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Donor Motivations for Giving Vary with Income and Education

Resource Center - Foundation

(Oct. 27, 2009) A new analysis by the Center on Philanthropy at Indiana University has revealed that income and education have more of an impact on donor motivation than regional trends and values.

Despite some longstanding perceptions that people in different regions of the United States are more or less motivated to give to charity based on differing underlying values that might be specific to a region, research seems to prove otherwise. While there are differences in the percentage of people who select different motivations within each region of the country, those variations can be explained by regional differences in income and education, not underlying values specific to the region.

Understanding Donor Motivations was funded by CCS, a national fundraising, consulting and management firm. The report draws on data from more than 10,000 households to examine charitable giving and donor motivation for giving.

The study finds that 18 percent of donors said that the single most important reason for giving to charity is to help meet people's basic needs, such as for food, shelter, clothing, and heat. That motivation was followed by "making the world a better place," which was identified by 17 percent of donors as their most important reason for giving.

"Research repeatedly shows that higher income and higher education levels are associated with a greater likelihood of giving to charity and with higher average gift amounts," said Patrick M. Rooney, executive director of the Center on Philanthropy. "With this study, we find that the ways donors describe their giving motivations also vary with income and education. This has implications for fundraising messages in all their forms."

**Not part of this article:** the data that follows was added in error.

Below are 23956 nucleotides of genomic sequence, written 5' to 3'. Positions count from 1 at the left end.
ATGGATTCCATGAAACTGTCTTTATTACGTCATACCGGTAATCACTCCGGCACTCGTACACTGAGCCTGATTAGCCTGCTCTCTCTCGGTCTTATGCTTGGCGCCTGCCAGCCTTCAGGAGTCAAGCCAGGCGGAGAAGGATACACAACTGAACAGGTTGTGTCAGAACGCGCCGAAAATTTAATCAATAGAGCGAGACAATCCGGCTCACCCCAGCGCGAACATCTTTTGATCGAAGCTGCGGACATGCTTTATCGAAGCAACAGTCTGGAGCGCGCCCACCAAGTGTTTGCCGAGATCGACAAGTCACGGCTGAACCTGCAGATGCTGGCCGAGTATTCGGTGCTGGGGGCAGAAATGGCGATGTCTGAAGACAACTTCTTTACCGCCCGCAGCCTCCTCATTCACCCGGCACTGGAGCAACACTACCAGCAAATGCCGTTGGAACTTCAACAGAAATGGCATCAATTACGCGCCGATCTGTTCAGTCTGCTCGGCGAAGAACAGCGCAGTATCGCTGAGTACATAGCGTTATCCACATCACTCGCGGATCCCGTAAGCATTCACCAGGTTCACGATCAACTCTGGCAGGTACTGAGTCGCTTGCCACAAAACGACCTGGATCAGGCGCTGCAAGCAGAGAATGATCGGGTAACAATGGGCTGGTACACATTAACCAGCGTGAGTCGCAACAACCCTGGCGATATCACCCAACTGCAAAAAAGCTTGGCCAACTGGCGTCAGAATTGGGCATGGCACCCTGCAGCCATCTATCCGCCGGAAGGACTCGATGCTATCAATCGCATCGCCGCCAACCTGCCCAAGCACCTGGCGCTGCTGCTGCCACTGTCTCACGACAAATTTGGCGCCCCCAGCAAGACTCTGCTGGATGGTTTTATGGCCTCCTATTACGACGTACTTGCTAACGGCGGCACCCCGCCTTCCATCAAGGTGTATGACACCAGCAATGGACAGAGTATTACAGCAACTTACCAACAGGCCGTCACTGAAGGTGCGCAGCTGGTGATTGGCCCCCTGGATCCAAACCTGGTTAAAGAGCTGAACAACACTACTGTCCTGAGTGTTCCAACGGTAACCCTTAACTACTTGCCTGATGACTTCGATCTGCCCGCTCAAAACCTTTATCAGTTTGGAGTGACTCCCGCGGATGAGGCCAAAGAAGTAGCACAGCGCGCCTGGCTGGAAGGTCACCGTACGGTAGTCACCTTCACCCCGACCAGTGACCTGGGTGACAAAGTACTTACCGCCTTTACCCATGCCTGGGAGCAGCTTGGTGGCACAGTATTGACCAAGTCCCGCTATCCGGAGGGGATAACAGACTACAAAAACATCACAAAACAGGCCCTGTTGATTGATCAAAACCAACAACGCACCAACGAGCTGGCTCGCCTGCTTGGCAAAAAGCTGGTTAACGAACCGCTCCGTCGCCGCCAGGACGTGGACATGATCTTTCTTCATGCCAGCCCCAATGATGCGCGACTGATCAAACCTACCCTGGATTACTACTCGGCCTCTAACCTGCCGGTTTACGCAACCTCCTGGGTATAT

One of the most significant findings is that donors in different income groups identified different motivations for their giving:

  • Among lower-income donors (income less than $50,000), the phrases that resonated as a motivation for giving were helping "to meet basic needs" or "helping the poor help themselves."
  • Donors with income between $50,000 and $100,000 were more likely than donors in either higher or lower income groups to say that they gave to "make the world better."
  • Among donors with income of $100,000 or more, the phrases selected as motivations for giving included "those with more should help those with less" or "making my community better."

These income differences in the motivations selected were statistically significant and took into account differences in education level, marital status, and age so as to isolate the effect of income differences on motivations.

"With the growing diversity of donors, it's important that fundraisers learn as much as possible about donor motivations and why they want to give," said Paulette V. Maehara, CFRE, CAE, president and CEO of AFP. "This is another important piece of research that can help fundraisers develop better and more appealing communications to reach different segments of their audience."

To read more about the findings of Understanding Donor Motivations conducted by the Center on Philanthropy at Indiana University, visit www.ccsfundraising.com or click here.



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